Yeah I wasn’t here for the story either, but when you consider Margot Robbie’s Quinn was the only redeeming aspect of the mostly forgettable Suicide Squad, another crack of the whip with this off-kilter character I was certainly up for. She doesn’t disappoint, narrating and carrying the movie in a whirlwind showcase of the actress’s screen magnetism and comic timing. Add to this decent support from Mary Elizabeth Winstead as an avenging assassin and especially Ewan McGregor having a ball as villain Black Mask, and with several stand out fights and action scenes … I was thoroughly entertained. For a mostly female lead vehicle it didn’t shove some feminist agenda down one’s throat either.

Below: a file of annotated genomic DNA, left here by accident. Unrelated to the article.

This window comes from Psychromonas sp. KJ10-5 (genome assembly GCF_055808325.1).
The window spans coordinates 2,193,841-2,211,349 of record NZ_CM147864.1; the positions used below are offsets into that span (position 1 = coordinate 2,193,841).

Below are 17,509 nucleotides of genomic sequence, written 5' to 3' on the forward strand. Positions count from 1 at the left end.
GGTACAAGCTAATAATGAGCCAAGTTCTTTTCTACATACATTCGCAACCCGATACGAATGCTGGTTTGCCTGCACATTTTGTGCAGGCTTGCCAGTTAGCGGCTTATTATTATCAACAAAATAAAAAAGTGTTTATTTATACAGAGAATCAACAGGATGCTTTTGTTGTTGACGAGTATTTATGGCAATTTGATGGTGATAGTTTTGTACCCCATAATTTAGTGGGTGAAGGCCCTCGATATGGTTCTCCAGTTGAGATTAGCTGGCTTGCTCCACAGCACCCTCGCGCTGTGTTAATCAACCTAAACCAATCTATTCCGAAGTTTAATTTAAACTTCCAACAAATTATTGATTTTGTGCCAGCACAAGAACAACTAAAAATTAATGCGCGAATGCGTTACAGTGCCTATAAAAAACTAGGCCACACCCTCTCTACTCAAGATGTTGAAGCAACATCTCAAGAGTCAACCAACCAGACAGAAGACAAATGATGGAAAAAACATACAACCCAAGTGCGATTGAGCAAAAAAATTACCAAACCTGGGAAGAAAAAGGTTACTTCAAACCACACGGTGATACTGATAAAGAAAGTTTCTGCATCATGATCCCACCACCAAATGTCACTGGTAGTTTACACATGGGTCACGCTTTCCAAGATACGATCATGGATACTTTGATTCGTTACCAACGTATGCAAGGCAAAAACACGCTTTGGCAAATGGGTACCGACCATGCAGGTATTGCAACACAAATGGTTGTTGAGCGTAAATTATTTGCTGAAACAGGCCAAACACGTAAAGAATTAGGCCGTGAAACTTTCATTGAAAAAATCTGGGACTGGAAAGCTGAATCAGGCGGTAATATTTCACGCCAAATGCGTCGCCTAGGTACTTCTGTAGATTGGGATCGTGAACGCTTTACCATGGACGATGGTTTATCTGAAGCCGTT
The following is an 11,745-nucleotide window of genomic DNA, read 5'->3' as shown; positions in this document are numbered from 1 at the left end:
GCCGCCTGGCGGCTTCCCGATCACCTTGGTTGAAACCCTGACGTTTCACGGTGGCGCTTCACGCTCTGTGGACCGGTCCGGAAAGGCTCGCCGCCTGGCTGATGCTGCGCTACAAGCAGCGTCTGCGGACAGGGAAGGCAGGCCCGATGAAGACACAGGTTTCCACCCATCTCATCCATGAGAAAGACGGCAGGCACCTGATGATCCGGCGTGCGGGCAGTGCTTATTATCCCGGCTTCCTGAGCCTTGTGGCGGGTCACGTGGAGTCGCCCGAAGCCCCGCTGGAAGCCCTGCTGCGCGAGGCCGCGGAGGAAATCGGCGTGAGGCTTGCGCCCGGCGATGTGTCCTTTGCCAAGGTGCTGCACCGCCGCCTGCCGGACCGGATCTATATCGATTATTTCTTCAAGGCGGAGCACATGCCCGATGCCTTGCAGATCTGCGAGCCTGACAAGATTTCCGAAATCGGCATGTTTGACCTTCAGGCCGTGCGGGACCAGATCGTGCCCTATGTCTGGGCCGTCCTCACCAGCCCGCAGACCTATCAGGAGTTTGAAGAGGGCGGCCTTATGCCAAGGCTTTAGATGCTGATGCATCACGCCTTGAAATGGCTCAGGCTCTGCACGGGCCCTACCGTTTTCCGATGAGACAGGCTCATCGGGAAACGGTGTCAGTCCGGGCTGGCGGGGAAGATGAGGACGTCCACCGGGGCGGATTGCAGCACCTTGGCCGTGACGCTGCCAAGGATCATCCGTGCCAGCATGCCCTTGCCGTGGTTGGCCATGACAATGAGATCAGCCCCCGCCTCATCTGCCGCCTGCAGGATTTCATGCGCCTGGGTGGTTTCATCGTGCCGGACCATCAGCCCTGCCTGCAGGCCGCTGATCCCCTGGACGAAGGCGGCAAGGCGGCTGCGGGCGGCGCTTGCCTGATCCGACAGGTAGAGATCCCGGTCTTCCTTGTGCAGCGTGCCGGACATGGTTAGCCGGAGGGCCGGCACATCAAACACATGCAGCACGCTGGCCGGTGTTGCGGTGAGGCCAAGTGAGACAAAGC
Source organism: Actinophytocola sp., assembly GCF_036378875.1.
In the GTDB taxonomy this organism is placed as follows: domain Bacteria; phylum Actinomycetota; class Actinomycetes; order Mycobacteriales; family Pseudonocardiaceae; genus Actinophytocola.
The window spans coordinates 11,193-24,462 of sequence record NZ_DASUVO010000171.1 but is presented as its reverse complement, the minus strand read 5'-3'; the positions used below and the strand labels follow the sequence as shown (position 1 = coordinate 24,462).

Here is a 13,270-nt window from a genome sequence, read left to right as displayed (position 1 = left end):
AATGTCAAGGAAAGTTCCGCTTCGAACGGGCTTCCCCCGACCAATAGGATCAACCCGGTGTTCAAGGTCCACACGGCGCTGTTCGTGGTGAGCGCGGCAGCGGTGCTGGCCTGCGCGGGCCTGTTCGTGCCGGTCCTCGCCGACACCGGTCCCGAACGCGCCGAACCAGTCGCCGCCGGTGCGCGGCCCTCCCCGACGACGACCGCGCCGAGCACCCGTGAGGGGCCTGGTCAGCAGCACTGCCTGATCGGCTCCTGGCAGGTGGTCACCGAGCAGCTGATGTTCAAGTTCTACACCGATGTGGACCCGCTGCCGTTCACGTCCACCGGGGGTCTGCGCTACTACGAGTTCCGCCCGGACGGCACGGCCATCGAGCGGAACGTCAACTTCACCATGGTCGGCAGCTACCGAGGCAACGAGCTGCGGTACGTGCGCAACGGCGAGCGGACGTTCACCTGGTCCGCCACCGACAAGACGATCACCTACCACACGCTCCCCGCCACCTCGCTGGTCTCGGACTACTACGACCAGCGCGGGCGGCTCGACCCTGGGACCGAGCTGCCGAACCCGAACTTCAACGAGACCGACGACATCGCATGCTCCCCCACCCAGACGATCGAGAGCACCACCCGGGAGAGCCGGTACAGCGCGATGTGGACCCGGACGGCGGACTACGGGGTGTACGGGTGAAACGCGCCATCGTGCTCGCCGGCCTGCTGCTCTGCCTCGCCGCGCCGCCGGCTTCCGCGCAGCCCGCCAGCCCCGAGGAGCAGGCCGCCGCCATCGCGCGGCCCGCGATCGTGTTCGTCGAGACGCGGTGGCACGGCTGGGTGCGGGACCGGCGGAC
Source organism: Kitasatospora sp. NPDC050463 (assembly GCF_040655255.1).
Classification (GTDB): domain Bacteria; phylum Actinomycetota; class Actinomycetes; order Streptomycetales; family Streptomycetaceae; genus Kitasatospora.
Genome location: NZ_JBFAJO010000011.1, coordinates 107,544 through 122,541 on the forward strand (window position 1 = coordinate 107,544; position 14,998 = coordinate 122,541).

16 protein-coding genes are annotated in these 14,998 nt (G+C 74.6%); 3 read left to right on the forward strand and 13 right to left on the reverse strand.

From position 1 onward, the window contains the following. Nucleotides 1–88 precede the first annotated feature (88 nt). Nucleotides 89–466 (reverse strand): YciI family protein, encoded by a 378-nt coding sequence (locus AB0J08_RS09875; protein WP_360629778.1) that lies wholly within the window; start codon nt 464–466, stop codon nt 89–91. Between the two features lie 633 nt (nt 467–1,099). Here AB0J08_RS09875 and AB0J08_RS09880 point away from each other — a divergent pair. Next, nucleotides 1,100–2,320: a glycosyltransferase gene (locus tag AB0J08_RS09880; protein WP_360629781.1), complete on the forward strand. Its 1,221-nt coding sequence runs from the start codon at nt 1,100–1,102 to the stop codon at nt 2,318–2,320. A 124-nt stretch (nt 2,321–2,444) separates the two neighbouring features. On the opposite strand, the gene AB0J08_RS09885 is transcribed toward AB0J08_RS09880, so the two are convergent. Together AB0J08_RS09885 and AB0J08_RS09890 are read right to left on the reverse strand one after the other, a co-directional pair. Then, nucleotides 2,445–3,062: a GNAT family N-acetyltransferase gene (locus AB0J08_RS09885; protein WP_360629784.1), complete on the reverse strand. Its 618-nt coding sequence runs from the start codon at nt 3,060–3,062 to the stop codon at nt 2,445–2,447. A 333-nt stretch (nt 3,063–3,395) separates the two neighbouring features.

It’s plot and structure are a little messy, but the movie wisely plays with this as a representation of how Harley Quinn thinks. Rosie Perez seems a bit out of place though, and characterisation other than the lead is fairly basic. Yet with enjoyable dialogue, a goofy sense of humour and a memorable villain, this was far from the disaster some critics (and that disappointing box office) would have you believe.
Marriage is meant to be a happy time when two people tie the not in hope of spending the rest of their lives together. However, new bride Grace doesn’t quite realise what she’s getting into when introduced to her new hubby Alex’s eccentric, wealthy family on their wedding day. As it turns out each new member to the ‘family’ must undergo an initiation before they can be truly accepted. So sets forth a wedding night quite unlike any other.